In 1810, further instigations led to the establishment of the Independent Order of Oddfellows Manchester Unity in England. Odd Fellows spread overseas, including formally chartering the fraternity in the United States in 1819. In 1842, due to British authorities intervening in the customs and ceremonies of British Odd Fellows and in light of post-colonial American sovereignty, the American Odd Fellows became independent as the Independent Order of Odd Fellows under British-American Thomas Wildey (1782–1861), soon constituting the largest sovereign grand lodge. The Daughters of Rebekah, now known as the International Association of Rebekah Assemblies, was established in 1851 as a women's auxiliary organization to the Independent Order of Odd Fellows.[5] Likewise, by the mid-19th century, the Independent Order of Oddfellows Manchester Unity had become the largest and richest fraternal organisation in the United Kingdom.[4][failed verification]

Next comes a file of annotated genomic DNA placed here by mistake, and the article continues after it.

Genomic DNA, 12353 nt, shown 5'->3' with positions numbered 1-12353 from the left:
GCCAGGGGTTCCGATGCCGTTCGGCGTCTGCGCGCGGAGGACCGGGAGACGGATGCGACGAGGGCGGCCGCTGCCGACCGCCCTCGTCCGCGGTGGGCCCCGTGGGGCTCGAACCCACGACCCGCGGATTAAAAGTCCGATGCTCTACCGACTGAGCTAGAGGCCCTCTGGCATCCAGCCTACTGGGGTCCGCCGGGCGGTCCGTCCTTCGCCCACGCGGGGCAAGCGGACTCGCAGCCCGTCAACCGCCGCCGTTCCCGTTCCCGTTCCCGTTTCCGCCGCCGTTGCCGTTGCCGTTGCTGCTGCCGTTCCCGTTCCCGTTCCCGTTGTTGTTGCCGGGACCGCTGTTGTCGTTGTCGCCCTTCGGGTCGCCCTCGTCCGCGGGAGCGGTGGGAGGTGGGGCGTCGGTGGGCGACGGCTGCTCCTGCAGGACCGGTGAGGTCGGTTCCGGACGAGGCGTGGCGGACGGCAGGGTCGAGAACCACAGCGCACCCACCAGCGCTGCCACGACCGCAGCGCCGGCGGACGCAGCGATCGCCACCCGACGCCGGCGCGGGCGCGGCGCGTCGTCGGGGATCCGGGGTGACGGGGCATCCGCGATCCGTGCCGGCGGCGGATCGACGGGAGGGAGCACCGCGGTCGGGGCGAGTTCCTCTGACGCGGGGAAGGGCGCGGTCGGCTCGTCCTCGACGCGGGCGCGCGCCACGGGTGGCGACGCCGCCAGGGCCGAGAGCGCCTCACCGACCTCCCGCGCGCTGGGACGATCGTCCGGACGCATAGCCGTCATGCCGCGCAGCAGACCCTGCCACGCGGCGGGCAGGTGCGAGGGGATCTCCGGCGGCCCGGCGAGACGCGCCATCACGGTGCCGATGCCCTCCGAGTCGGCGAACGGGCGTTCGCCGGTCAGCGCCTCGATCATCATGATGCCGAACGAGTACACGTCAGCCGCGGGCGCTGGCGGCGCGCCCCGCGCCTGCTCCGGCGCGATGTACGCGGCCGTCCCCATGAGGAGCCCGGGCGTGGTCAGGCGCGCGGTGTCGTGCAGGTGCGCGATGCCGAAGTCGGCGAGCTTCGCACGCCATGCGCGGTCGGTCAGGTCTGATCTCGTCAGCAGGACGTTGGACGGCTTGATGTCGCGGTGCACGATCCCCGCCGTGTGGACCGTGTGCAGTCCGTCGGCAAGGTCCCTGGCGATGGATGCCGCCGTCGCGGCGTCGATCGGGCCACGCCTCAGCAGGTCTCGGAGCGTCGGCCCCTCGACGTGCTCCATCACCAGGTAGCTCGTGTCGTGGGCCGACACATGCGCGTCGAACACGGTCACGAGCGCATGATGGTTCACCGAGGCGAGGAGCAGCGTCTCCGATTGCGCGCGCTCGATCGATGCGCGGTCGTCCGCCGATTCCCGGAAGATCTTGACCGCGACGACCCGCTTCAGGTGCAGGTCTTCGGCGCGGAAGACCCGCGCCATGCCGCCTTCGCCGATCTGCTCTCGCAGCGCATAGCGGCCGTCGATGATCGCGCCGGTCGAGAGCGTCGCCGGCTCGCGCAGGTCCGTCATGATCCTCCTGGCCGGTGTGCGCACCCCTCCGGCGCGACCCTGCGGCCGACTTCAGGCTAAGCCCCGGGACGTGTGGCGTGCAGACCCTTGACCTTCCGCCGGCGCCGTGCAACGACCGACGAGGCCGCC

In 1843, rejected from the Independent Order of Odd Fellows due to race, Peter Ogden (founder) petitioned the Grand United Order of Oddfellows for a charter and was granted it forming the Philomathean Lodge, No. 646, in New York City.[6] The women's auxiliary organization, Household of Ruth was established in 1858.[7]

Odd Fellows promote philanthropy, the ethic of reciprocity and charity; some grand lodges imply a Judeo-Christian affiliation. The American-based Independent Order of Odd Fellows enrolls some 600,000 members divided into approximately 10,000 lodges in thirty countries,[8][9] and is interfraternally recognised by the British-based Independent Order of Oddfellows Manchester Unity.[10] In total, members of all international branches combined are estimated in the millions worldwide.[citation needed]